2 Ways To Reconcile The 'Acceptance Versus Change' Paradox

Research shows how acceptance and change, although seemingly contradictory, often go hand-in-hand.

Mark Travers, Ph.D.

By Mark Travers, Ph.D. | April 29, 2024

The paradox of acceptance and change often appears contradictory. How can one accept a situation while simultaneously striving to change it? At first glance, acceptance and change seem like opposing forces, pulling us in different directions. Acceptance may imply resignation, surrendering to the status quo, while change suggests an active pursuit of something different.

However, these processes are not mutually exclusive, they are complementary. Acceptance is actually the prerequisite to meaningful change. It involves acknowledging reality without denial or resistance and making peace with what cannot be altered in the present moment while acknowledging the potential for growth and transformation in the future. Only by accepting our circumstances, no matter how uncomfortable, can we understand our situation and take steps toward change.

Here are two practical ways to navigate this paradox and find harmony between acceptance and change.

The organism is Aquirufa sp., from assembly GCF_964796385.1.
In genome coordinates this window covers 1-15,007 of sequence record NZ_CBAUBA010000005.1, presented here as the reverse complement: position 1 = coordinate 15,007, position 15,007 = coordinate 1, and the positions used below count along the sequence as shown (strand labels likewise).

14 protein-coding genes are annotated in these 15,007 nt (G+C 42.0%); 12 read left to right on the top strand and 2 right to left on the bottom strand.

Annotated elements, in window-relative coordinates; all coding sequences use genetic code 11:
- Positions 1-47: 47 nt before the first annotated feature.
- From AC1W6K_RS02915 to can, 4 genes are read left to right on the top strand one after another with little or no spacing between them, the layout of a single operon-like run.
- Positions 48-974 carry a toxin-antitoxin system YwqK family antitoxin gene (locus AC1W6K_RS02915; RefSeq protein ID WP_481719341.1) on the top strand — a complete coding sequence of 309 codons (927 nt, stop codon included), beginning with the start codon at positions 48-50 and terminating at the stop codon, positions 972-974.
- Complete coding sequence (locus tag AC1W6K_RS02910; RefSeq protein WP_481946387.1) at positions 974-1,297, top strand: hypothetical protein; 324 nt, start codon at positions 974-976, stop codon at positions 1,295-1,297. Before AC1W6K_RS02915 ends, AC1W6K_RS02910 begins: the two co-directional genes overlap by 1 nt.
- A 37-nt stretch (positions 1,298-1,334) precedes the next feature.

1. Practice Radical Acceptance

Built upon the principles of Dialectical Behavior Therapy (DBT), the concept of "radical acceptance" is a strategy to embrace unchangeable emotions, thoughts and circumstances. Essentially, radical acceptance entails fully embracing reality as it exists, without attempting to alter it or wish it away. It means saying yes to the present moment, even when it brings discomfort or pain, recognizing that resistance only intensifies suffering. This practice demands courage and self-compassion, urging us to confront our deepest fears and vulnerabilities without hesitation.

When we practice radical acceptance, we free ourselves from the exhausting struggle against the inevitable. Instead, we find liberation in surrendering to what lies beyond our control. This doesn't mean passively resigning ourselves to fate. It's the acknowledgement that genuine change begins with acceptance. By releasing the grip of resistance, we create space for clarity and insight, enabling us to discern the most effective course of action.

Embracing radical acceptance thus opens up a realm of possibilities and transformation. It allows us to break free from our ingrained cognitive patterns and expectations, leading to new perspectives and opportunities. With this newfound clarity and freedom, we can take decisive action toward transformation, knowing that we are worthy, regardless of the outcome.

2. Explore Acceptance And Commitment Therapy (ACT)

According to research, Acceptance and Commitment Therapy (ACT) centers on the foundational understanding that pain, grief, disappointment, illness and anxiety are inherent aspects of the human experience. Its therapeutic aim is to help individuals adapt to these challenges by cultivating psychological flexibility, rather than employing ineffective methods to eradicate or repress undesirable feelings.